-->Colour gurus such as Dan Margulis and Michael Kieran recommend a "trip" to the Lab mode Are they wrong?
In almost all cases, yes, certainly with 8-bit files (Dan doesn’t believe in anything more). You lose a heck of a lot of tones, depending on the original gamma of the working space. The question becomes whether it’s worth taking the time or worse, producing image degradation to convert from a working space to LAB and back. Every time a conversion to LAB is produced, the rounding errors and severe gamut mismatch between the two spaces can account for data loss, known as quantization errors. The amount of data loss depends on the original gamut size and gamma of the working space. For example, if the working space is Adobe RGB, which has 256 values available, converting to 8-bit LAB reduces the data down to 234 values. The net result is a loss of 22 levels. Doing the same conversions from ProPhoto RGB reduces the data to only 225 values, producing a loss of 31 levels.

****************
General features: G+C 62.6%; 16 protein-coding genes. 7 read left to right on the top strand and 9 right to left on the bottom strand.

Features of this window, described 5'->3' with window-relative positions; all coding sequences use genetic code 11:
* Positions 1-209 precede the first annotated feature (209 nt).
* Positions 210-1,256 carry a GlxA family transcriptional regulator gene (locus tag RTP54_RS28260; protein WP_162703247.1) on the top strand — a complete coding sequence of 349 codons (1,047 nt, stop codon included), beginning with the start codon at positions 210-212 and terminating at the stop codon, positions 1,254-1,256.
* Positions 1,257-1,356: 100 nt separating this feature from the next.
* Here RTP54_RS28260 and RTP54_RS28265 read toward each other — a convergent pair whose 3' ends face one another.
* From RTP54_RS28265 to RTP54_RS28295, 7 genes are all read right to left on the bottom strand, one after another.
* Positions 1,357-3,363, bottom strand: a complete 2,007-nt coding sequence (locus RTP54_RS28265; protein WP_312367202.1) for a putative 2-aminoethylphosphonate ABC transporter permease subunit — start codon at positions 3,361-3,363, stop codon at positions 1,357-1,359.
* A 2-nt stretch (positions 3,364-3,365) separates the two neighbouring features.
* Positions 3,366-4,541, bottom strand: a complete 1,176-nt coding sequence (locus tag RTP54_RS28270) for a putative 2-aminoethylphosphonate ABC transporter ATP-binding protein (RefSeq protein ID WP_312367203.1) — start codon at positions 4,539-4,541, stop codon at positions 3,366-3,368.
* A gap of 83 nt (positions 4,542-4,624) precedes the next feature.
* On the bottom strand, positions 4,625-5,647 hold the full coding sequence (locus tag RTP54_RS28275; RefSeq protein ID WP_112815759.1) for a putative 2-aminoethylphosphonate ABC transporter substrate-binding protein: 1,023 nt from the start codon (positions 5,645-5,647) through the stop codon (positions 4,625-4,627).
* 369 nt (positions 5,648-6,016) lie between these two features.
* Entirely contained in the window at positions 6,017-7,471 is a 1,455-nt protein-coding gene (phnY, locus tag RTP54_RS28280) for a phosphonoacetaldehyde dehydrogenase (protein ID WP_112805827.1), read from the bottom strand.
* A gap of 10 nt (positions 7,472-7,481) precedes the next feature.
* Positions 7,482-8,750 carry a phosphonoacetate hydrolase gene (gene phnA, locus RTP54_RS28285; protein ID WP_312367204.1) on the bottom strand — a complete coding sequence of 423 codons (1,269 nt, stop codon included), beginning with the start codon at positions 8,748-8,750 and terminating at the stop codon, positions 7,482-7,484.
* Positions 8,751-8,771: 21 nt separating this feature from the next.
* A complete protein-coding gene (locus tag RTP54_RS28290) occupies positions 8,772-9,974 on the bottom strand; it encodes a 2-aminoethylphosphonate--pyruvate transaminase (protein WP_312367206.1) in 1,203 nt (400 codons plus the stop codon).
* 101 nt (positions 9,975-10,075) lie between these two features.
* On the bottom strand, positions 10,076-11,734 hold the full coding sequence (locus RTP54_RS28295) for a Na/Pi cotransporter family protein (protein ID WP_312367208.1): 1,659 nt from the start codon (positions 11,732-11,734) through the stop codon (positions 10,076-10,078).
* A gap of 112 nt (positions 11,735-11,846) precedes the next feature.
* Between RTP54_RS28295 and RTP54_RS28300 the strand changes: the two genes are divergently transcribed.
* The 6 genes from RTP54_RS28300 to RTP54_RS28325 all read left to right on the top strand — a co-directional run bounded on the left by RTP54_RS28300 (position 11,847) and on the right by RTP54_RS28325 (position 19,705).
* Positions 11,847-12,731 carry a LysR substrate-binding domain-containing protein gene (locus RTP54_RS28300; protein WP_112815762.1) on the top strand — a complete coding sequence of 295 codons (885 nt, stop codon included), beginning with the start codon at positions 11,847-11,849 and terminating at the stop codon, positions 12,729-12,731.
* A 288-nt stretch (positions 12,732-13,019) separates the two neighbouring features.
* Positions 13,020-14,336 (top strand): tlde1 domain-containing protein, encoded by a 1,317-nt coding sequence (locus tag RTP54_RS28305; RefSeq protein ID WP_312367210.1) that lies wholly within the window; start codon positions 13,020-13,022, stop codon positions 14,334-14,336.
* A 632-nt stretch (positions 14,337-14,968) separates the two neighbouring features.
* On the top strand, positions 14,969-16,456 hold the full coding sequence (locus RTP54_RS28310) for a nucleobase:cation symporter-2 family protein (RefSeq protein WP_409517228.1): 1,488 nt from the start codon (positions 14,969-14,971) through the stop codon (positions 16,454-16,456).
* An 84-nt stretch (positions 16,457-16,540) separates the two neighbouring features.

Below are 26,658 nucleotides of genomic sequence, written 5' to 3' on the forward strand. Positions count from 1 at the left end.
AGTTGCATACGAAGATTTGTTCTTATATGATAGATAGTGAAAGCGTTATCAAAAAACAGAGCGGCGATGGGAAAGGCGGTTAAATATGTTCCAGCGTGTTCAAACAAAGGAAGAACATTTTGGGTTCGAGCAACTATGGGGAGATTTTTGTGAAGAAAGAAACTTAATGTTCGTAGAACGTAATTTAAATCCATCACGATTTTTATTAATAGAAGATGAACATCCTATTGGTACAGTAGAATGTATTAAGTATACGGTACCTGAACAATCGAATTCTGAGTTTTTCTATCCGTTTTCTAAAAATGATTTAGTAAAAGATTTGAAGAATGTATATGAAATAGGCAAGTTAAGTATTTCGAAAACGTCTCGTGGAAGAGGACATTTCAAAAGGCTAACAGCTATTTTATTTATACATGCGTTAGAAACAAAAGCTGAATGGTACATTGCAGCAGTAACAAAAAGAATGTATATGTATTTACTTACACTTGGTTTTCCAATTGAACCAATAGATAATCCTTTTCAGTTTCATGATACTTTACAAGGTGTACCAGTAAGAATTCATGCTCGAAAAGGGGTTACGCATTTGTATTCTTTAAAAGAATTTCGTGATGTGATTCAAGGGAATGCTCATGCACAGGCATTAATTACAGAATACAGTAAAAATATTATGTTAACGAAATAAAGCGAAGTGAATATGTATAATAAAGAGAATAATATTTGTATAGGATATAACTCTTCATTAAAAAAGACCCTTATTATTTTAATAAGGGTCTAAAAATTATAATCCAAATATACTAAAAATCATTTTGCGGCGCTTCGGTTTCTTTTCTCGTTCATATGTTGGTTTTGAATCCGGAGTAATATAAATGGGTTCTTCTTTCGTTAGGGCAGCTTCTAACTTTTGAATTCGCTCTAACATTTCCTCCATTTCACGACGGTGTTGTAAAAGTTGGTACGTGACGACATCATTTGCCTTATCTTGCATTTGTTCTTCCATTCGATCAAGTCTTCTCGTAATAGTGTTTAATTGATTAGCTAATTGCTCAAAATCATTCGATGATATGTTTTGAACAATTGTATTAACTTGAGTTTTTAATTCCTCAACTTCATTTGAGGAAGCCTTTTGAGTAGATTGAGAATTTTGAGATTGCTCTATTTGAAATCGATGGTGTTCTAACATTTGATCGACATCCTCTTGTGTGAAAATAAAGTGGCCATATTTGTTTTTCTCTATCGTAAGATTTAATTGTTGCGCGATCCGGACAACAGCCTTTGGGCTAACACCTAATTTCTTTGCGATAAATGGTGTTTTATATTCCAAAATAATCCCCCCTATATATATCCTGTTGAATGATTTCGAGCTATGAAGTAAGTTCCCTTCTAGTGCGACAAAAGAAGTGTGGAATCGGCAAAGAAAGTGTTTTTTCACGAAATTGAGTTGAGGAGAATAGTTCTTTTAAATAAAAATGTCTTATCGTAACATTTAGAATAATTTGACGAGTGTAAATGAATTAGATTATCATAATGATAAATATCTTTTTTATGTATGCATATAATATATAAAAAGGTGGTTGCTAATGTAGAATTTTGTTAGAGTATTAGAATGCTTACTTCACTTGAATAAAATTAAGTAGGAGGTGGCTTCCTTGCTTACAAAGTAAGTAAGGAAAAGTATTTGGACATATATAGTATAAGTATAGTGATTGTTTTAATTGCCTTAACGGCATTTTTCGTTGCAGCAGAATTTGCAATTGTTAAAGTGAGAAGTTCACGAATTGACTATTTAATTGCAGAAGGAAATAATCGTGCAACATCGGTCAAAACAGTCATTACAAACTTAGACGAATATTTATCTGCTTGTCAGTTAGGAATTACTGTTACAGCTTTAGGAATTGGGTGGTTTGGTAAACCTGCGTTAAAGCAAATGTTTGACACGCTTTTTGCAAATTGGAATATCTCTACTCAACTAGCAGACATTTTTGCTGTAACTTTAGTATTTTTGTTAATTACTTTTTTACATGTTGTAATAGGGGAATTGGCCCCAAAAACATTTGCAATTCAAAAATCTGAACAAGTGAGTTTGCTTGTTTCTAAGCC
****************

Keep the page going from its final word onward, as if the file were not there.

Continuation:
One advantage of LAB is that since the colors (the A*axis and B*axis) are separate from the luminance (L*axis), it is possible to conduct tonal corrections that do not affect color. Hue shifts are avoided when changing lightness.
By and large, LAB editing is over-rated and with the tools in Photoshop, not often necessary.